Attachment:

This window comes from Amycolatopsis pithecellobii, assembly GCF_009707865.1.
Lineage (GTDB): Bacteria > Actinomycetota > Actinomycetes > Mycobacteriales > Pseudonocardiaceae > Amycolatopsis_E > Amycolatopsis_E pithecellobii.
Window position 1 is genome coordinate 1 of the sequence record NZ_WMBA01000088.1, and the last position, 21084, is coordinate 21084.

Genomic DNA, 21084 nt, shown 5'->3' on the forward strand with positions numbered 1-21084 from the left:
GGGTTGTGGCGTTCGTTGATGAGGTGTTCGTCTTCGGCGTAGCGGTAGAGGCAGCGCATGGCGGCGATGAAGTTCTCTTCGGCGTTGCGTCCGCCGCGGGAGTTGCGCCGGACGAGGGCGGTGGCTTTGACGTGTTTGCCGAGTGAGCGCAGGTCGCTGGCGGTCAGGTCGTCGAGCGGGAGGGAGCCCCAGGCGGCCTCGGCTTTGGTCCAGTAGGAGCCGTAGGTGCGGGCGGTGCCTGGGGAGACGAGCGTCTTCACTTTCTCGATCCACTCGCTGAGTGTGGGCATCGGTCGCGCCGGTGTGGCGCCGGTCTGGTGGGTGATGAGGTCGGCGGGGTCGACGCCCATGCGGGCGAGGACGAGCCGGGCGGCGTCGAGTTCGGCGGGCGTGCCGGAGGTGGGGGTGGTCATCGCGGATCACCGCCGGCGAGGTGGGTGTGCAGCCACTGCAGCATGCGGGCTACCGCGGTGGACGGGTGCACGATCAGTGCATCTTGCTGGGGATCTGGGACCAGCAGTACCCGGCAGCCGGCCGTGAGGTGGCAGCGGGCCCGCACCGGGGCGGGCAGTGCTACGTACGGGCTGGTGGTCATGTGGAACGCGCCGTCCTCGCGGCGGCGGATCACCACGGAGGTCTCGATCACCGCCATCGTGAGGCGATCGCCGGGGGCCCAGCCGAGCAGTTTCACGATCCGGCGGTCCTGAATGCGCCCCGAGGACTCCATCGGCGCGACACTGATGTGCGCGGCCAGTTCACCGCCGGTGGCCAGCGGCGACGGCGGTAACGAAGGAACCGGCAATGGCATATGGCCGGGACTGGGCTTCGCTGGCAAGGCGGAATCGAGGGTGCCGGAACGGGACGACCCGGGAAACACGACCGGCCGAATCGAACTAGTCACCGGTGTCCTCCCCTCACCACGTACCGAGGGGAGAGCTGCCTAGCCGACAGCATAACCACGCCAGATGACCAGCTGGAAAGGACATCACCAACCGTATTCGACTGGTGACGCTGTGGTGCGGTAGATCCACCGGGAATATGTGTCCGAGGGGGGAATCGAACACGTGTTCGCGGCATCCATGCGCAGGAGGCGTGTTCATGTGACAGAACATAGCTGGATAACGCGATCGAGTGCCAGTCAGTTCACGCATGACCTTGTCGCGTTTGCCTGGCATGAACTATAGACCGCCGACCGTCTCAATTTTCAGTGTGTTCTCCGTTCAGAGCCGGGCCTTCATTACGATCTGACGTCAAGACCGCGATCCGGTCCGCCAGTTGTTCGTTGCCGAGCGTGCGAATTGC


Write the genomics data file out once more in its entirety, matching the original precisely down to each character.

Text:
This window comes from Amycolatopsis pithecellobii, assembly GCF_009707865.1.
Lineage (GTDB): Bacteria > Actinomycetota > Actinomycetes > Mycobacteriales > Pseudonocardiaceae > Amycolatopsis_E > Amycolatopsis_E pithecellobii.
Window position 1 is genome coordinate 1 of the sequence record NZ_WMBA01000088.1, and the last position, 21084, is coordinate 21084.

Genomic DNA, 21084 nt, shown 5'->3' on the forward strand with positions numbered 1-21084 from the left:
GGGTTGTGGCGTTCGTTGATGAGGTGTTCGTCTTCGGCGTAGCGGTAGAGGCAGCGCATGGCGGCGATGAAGTTCTCTTCGGCGTTGCGTCCGCCGCGGGAGTTGCGCCGGACGAGGGCGGTGGCTTTGACGTGTTTGCCGAGTGAGCGCAGGTCGCTGGCGGTCAGGTCGTCGAGCGGGAGGGAGCCCCAGGCGGCCTCGGCTTTGGTCCAGTAGGAGCCGTAGGTGCGGGCGGTGCCTGGGGAGACGAGCGTCTTCACTTTCTCGATCCACTCGCTGAGTGTGGGCATCGGTCGCGCCGGTGTGGCGCCGGTCTGGTGGGTGATGAGGTCGGCGGGGTCGACGCCCATGCGGGCGAGGACGAGCCGGGCGGCGTCGAGTTCGGCGGGCGTGCCGGAGGTGGGGGTGGTCATCGCGGATCACCGCCGGCGAGGTGGGTGTGCAGCCACTGCAGCATGCGGGCTACCGCGGTGGACGGGTGCACGATCAGTGCATCTTGCTGGGGATCTGGGACCAGCAGTACCCGGCAGCCGGCCGTGAGGTGGCAGCGGGCCCGCACCGGGGCGGGCAGTGCTACGTACGGGCTGGTGGTCATGTGGAACGCGCCGTCCTCGCGGCGGCGGATCACCACGGAGGTCTCGATCACCGCCATCGTGAGGCGATCGCCGGGGGCCCAGCCGAGCAGTTTCACGATCCGGCGGTCCTGAATGCGCCCCGAGGACTCCATCGGCGCGACACTGATGTGCGCGGCCAGTTCACCGCCGGTGGCCAGCGGCGACGGCGGTAACGAAGGAACCGGCAATGGCATATGGCCGGGACTGGGCTTCGCTGGCAAGGCGGAATCGAGGGTGCCGGAACGGGACGACCCGGGAAACACGACCGGCCGAATCGAACTAGTCACCGGTGTCCTCCCCTCACCACGTACCGAGGGGAGAGCTGCCTAGCCGACAGCATAACCACGCCAGATGACCAGCTGGAAAGGACATCACCAACCGTATTCGACTGGTGACGCTGTGGTGCGGTAGATCCACCGGGAATATGTGTCCGAGGGGGGAATCGAACACGTGTTCGCGGCATCCATGCGCAGGAGGCGTGTTCATGTGACAGAACATAGCTGGATAACGCGATCGAGTGCCAGTCAGTTCACGCATGACCTTGTCGCGTTTGCCTGGCATGAACTATAGACCGCCGACCGTCTCAATTTTCAGTGTGTTCTCCGTTCAGAGCCGGGCCTTCATTACGATCTGACGTCAAGACCGCGATCCGGTCCGCCAGTTGTTCGTTGCCGAGCGTGCGAATTGC